Some Starbucks in New York have started blocking their electrical outlets. They want to set a time limit on customers with laptops. Starbucks offers WiFi access and some customers complain they can never find a seat because students, freelance workers and others sit there all day.

7:08am

Tue August 9, 2011
Around the Nation

Nonagenarian Earns Judo's 10th Degree Black Belt

Sensei Keiko Fukuda of San Francisco has became the first woman to earn a 10th degree black belt in judo. She is 98 years old. Only three others have this martial arts' highest ranking: all men living in Japan.

7:01am

Tue August 9, 2011
Business

Ticket Sales Are Down At U.S. Theaters

Transcript

RENEE MONTAGNE, host:

This summer, three movies each it made over $1 billion worldwide. They were all sequels from major franchises: "Harry Potter," "Transformers" and "Pirates of the Caribbean." For the movie industry, generally, though, it's anything but high times. Attendance is down. DVD sales continued to drop sharply, and a high-profile project, the adaptation of Stephen King's "The Dark Tower," with big movie makers Ron Howard and Brian Grazer, was jettisoned by a studio, fearful of what it would cost.

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6:52am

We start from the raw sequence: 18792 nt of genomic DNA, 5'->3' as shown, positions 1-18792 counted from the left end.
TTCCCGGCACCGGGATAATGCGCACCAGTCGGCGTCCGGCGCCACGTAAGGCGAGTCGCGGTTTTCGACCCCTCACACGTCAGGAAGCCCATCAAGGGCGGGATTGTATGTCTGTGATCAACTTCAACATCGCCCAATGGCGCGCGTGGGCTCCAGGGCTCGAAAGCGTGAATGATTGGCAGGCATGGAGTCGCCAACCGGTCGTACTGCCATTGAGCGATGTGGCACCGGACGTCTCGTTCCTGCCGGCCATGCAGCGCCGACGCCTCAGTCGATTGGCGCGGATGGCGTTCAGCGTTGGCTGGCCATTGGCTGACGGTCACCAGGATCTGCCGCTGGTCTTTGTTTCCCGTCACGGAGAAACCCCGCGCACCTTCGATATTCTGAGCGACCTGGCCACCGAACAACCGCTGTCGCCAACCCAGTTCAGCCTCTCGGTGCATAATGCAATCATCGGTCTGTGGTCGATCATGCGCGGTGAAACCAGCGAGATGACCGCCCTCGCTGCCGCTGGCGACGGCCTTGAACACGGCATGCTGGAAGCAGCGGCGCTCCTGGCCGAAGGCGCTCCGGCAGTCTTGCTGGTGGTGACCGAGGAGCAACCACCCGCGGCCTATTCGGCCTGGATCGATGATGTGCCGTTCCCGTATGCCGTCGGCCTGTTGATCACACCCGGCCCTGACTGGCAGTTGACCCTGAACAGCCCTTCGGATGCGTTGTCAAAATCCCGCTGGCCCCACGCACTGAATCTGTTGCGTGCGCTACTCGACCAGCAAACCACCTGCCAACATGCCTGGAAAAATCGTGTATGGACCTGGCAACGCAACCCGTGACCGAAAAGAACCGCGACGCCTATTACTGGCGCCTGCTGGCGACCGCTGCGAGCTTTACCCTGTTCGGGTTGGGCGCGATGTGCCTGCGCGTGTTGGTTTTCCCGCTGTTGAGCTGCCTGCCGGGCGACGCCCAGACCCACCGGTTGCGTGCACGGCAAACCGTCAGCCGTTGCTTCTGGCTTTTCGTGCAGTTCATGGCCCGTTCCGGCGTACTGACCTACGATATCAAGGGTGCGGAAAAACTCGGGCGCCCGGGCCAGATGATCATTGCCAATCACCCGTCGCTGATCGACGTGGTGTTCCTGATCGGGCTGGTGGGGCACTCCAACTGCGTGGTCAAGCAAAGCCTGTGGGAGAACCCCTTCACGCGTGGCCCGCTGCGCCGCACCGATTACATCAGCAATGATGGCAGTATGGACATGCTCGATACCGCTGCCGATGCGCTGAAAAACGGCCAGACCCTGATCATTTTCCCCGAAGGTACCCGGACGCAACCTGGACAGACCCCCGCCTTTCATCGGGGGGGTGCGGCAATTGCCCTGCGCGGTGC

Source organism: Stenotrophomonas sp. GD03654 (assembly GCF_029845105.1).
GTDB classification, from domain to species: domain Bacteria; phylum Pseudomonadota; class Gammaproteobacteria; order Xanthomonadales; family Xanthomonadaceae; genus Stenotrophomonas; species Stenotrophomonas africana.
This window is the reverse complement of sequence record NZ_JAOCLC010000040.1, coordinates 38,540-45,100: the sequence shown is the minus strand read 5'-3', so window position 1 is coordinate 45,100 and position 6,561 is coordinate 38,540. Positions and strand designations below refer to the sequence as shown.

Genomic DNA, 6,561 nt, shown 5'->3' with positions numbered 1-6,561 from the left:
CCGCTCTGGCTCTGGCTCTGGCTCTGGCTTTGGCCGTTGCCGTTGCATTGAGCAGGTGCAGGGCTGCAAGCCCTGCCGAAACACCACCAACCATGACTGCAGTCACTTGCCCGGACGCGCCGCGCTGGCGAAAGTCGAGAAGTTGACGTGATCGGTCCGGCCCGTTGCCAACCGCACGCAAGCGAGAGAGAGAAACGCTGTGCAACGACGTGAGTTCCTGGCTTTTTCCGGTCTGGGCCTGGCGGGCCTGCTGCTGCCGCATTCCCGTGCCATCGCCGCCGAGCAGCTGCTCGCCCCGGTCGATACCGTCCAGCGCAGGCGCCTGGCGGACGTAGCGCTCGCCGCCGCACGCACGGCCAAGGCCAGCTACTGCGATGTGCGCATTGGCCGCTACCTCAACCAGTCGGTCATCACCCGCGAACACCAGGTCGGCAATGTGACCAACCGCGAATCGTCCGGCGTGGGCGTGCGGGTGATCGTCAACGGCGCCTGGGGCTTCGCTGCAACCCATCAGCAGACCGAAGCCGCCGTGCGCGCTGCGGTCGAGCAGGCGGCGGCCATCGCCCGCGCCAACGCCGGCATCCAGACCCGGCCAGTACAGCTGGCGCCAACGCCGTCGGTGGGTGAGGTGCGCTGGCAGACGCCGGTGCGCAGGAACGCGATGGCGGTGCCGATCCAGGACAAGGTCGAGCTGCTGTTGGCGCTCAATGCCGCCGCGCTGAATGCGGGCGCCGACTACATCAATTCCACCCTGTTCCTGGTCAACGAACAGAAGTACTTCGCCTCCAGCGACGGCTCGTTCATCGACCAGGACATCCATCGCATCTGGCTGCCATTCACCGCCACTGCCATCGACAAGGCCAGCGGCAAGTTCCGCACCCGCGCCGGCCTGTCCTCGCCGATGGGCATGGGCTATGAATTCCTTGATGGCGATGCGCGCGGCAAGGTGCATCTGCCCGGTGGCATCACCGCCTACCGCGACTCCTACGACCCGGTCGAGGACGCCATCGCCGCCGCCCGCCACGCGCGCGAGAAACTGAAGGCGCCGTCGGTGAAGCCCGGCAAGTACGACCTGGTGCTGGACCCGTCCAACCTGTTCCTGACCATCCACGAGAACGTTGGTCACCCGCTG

Tue August 9, 2011
Politics

U.S. Can No Longer Afford To Be World's Policemen

Massachusetts Rep. Barney Frank, the senior Democrat on the House Financial Services Committee, talks to Steve Inskeep about his opinion on the S&P credit downgrade. Frank says the U.S. spends too much money being the military policemen of the world.

6:43am

Tue August 9, 2011
Business

Diaper Business Does Well In Down Economy

Crystal White has a booming business selling cloth diapers, in part because of the way she sells them: diaper parties. Similar to Tupperware parties, parents can touch, see and feel the diapers as well as learn how to get over the "ick" factor. White can also thank consumer belt-tightening from the recession for renewed interest in cloth. But the down economy has made it harder for her to grow her business in other ways.

6:34am

Tue August 9, 2011
Economy

Asian Financial Markets Continue Selling Shares

After a day of dramatic plunges, world financial markets began to stabilize. Investors remain on edge amid fears of a possible global recession. Wall Street closed lower Monday-- it's sixth worst decline in the last 112 years. Robert Cookson, Asian markets correspondent for the Financial Times, talks to Renee Montagne about the markets.